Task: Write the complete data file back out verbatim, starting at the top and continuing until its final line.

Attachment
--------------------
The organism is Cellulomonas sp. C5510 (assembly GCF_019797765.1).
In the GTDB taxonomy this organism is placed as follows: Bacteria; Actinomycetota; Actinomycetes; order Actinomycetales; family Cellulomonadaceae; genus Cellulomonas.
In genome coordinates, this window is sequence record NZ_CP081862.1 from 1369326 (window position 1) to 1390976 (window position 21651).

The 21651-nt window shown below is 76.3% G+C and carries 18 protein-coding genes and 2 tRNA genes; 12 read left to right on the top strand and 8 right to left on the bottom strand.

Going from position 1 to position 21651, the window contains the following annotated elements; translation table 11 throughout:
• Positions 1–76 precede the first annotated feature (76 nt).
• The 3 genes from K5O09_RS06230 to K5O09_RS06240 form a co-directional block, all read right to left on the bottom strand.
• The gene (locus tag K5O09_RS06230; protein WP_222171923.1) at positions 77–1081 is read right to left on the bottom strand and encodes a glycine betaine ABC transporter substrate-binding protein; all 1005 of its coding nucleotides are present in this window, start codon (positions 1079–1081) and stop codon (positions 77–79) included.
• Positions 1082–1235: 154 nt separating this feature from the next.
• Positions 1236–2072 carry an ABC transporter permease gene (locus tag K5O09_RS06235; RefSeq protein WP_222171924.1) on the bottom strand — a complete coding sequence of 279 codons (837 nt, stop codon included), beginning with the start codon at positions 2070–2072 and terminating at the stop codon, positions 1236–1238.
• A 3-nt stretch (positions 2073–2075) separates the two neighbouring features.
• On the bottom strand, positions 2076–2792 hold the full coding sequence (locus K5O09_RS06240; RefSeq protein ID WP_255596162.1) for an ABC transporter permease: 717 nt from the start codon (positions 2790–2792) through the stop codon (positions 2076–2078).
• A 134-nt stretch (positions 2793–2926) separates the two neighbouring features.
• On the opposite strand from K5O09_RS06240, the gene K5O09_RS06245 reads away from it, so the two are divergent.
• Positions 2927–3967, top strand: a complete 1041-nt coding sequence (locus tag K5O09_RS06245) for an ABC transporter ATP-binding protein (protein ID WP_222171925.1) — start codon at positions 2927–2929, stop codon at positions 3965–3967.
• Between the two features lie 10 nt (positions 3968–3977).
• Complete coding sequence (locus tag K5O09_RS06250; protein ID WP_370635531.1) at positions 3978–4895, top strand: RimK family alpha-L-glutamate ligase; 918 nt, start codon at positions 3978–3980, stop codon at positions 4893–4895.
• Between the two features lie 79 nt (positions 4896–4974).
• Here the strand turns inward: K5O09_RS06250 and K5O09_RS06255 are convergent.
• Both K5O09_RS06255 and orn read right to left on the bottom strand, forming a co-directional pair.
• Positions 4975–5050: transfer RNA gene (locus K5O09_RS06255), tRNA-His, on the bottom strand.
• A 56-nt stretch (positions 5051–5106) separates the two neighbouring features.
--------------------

The organism is Cellulomonas sp. C5510 (assembly GCF_019797765.1).
In the GTDB taxonomy this organism is placed as follows: Bacteria; Actinomycetota; Actinomycetes; order Actinomycetales; family Cellulomonadaceae; genus Cellulomonas.
In genome coordinates, this window is sequence record NZ_CP081862.1 from 1369326 (window position 1) to 1390976 (window position 21651).

The 21651-nt window shown below is 76.3% G+C and carries 18 protein-coding genes and 2 tRNA genes; 12 read left to right on the top strand and 8 right to left on the bottom strand.

Going from position 1 to position 21651, the window contains the following annotated elements; translation table 11 throughout:
• Positions 1–76 precede the first annotated feature (76 nt).
• The 3 genes from K5O09_RS06230 to K5O09_RS06240 form a co-directional block, all read right to left on the bottom strand.
• The gene (locus tag K5O09_RS06230; protein WP_222171923.1) at positions 77–1081 is read right to left on the bottom strand and encodes a glycine betaine ABC transporter substrate-binding protein; all 1005 of its coding nucleotides are present in this window, start codon (positions 1079–1081) and stop codon (positions 77–79) included.
• Positions 1082–1235: 154 nt separating this feature from the next.
• Positions 1236–2072 carry an ABC transporter permease gene (locus tag K5O09_RS06235; RefSeq protein WP_222171924.1) on the bottom strand — a complete coding sequence of 279 codons (837 nt, stop codon included), beginning with the start codon at positions 2070–2072 and terminating at the stop codon, positions 1236–1238.
• A 3-nt stretch (positions 2073–2075) separates the two neighbouring features.
• On the bottom strand, positions 2076–2792 hold the full coding sequence (locus K5O09_RS06240; RefSeq protein ID WP_255596162.1) for an ABC transporter permease: 717 nt from the start codon (positions 2790–2792) through the stop codon (positions 2076–2078).
• A 134-nt stretch (positions 2793–2926) separates the two neighbouring features.
• On the opposite strand from K5O09_RS06240, the gene K5O09_RS06245 reads away from it, so the two are divergent.
• Positions 2927–3967, top strand: a complete 1041-nt coding sequence (locus tag K5O09_RS06245) for an ABC transporter ATP-binding protein (protein ID WP_222171925.1) — start codon at positions 2927–2929, stop codon at positions 3965–3967.
• Between the two features lie 10 nt (positions 3968–3977).
• Complete coding sequence (locus tag K5O09_RS06250; protein ID WP_370635531.1) at positions 3978–4895, top strand: RimK family alpha-L-glutamate ligase; 918 nt, start codon at positions 3978–3980, stop codon at positions 4893–4895.
• Between the two features lie 79 nt (positions 4896–4974).
• Here the strand turns inward: K5O09_RS06250 and K5O09_RS06255 are convergent.
• Both K5O09_RS06255 and orn read right to left on the bottom strand, forming a co-directional pair.
• Positions 4975–5050: transfer RNA gene (locus K5O09_RS06255), tRNA-His, on the bottom strand.
• A 56-nt stretch (positions 5051–5106) separates the two neighbouring features.